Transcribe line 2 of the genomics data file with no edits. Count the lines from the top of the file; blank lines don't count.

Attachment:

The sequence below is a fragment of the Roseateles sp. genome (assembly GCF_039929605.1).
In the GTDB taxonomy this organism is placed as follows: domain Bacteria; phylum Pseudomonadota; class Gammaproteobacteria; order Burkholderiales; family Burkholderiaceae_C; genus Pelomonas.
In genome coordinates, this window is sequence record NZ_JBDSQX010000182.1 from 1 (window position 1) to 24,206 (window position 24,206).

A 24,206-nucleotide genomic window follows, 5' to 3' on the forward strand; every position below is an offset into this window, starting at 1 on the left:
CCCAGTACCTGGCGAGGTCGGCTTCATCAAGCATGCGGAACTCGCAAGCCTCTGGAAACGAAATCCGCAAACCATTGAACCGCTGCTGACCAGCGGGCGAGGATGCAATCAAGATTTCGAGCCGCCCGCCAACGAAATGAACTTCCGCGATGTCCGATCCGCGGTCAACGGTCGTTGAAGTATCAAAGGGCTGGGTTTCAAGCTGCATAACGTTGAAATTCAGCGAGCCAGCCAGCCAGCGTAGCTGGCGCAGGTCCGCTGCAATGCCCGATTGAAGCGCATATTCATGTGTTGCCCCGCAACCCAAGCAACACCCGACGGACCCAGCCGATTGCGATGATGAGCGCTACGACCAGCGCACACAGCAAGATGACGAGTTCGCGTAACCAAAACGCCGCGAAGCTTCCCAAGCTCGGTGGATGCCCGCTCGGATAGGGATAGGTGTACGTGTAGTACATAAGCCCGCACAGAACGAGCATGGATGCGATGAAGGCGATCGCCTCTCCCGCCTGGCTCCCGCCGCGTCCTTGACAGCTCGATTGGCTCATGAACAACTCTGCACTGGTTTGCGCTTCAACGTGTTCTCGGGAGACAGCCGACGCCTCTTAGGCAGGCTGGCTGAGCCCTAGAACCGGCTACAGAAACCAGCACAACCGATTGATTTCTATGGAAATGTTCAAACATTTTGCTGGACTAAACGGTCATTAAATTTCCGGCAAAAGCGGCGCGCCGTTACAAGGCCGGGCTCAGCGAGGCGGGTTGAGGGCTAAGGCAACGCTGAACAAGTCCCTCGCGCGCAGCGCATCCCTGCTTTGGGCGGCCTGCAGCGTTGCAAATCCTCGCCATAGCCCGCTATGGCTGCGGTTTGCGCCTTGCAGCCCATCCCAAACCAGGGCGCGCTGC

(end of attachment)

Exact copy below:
In the GTDB taxonomy this organism is placed as follows: domain Bacteria; phylum Pseudomonadota; class Gammaproteobacteria; order Burkholderiales; family Burkholderiaceae_C; genus Pelomonas.